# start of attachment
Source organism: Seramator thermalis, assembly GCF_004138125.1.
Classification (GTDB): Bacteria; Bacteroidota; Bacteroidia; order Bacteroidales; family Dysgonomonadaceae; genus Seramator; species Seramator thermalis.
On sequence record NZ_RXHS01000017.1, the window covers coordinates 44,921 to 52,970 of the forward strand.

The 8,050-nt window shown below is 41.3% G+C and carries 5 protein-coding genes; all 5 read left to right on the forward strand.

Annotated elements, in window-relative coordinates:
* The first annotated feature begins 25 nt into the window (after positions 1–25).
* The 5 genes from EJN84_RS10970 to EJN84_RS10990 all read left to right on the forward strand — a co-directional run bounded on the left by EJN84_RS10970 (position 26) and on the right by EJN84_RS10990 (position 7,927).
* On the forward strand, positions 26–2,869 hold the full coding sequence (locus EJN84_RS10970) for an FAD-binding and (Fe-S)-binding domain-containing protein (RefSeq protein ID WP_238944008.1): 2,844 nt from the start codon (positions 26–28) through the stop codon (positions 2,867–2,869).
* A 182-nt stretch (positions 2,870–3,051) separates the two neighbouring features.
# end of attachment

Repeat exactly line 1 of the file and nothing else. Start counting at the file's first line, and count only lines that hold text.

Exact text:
Source organism: Seramator thermalis, assembly GCF_004138125.1.